It is seen as a model for
other states in effectively
implementing food bill.
The bill covers around
42 lakh families.
Highlights of the CG Food Act….
The Act provides for not just the food grains
(wheat, rice etc.) but also gram and iodized salt.
It also covers school midday meals and take
home ration for pregnant women and lactating
mothers and children under three to provide
additional nutrition through the anganwadis.
Free meals for the destitute and homeless.
Ration cards is issued in the name of the eldest
woman in a family. (Women empowerment)
Panchayats and Municipalities will be
responsible for implementation of the Act.
Entitlements will be given on the basis of per
household and not on per person.
To prevent leakage and corruption
a) Computerization of records and publication of all
beneficiaries and benefits given to them.
b) Gram Panchayats will be allowed to run ration
c) Vigilance committees
d) Social audits by the
Gram Sabha, etc
The Chhattisgarh FSB 2012
The National FSB 2013
35 Kg Food grain at
Rs 1/kg ( Antyodaya
Rs 2/kg (priority households)
2 Kg Iodized Salt free of
2 Kg Black Gram at Rs 5/kg
(in tribal areas)
2 Kg Pulses at Rs 10/kg (in
non tribal areas)
35 Kg Food grain to
Only on household basis
Antyodaya on household
5 Kg Food grain per person
to priority households
Priority on per person basis
Definition of Antyodaya
expanded to include
Only poorest of poor
75% rural population
and 50% urban
Entitled to free
No such provision
use of IT and
Talks of doorstep
delivery to PDS
and use of
technology, etc. But
no scope for use
CCTV cameras in
GPS tracking etc
Karnataka Food Bill…
Our state is providing rice at
Re 1 per kg and up to 30 kg
per family with a BPL card.
Coverage: 98.17 lakh people
Cost: Rs 460 crore a year.
Food grain requirement:
2.40 lakh tonnes rice.
Don’t Need Another Program
Only the weakest section of
the society needs assistance
ICMR norms: adult requires 14kgs
and children 7kgs of food grains
per month. But the bill provides
5kgs per person per month
No place for pulses and oil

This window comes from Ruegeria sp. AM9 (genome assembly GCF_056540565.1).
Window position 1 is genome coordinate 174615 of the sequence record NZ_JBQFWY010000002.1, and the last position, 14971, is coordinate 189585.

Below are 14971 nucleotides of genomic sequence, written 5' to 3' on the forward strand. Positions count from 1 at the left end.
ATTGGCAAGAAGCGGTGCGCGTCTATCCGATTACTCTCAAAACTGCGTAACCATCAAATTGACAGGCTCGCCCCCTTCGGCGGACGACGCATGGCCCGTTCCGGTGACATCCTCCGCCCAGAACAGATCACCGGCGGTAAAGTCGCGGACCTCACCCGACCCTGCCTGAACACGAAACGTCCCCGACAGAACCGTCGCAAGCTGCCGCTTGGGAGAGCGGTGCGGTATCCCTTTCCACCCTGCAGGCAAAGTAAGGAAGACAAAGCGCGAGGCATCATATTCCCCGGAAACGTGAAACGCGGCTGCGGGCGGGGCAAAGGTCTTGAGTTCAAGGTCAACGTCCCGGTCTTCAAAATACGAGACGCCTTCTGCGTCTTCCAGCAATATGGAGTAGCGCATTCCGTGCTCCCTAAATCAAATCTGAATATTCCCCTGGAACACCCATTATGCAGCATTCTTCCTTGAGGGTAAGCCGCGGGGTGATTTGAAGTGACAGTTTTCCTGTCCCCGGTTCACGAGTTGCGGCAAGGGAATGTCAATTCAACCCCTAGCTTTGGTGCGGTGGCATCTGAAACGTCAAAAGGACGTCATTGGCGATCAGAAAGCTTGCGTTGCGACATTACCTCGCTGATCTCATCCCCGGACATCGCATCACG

in the entitlement, so fails
to address the widespread
problem of malnutrition
It does not specify any time
frame. It will be implemented
as and when states get ready
No agriculture and
entitlements for farmers
No entitlements to
destitute, homeless and
No entitlements to the third
and onward born child.
How to count the beneficiaries?
Poor States Demand better Treatment
Arbitrary targeting of rural and urban population
Hunger vs Malnutrition
Corruption and inefficiencies of the PDS system
Few practical suggestions for
effective implementation of
Food Security bill….
A way forward….
The Food Bill should be linked to the Mahatma
Gandhi National Rural Employment Guarantee Act
It could also be linked to education as is done in
The bill should include subsidized rates for pulses.
Community based agricultural programs and
teaching about sustainable farming
Decentralized storage of food grains.
Use of mobile.
• difference between ordinance an act......
• An Act is a bill that was presented in a State legislative
home/Parliament of India, passed by both the houses of the State
legislature or Parliament, sent for accent of the State Governor or
the President of India, and then it becomes an Act.
• Whereas ordinance is a legal order or law made by the State
Government or the Union Government when the Legislature or
Parliament is not in session, this a temporary arrangement made by
the said government with regard to such a law & its
implementation in the State or the whole of the country as the case
may be. Such ordinance is legal & can be implemented for the time
being, but it has to be passed by the State legislature or the
parliament within six months & made as a proper Act.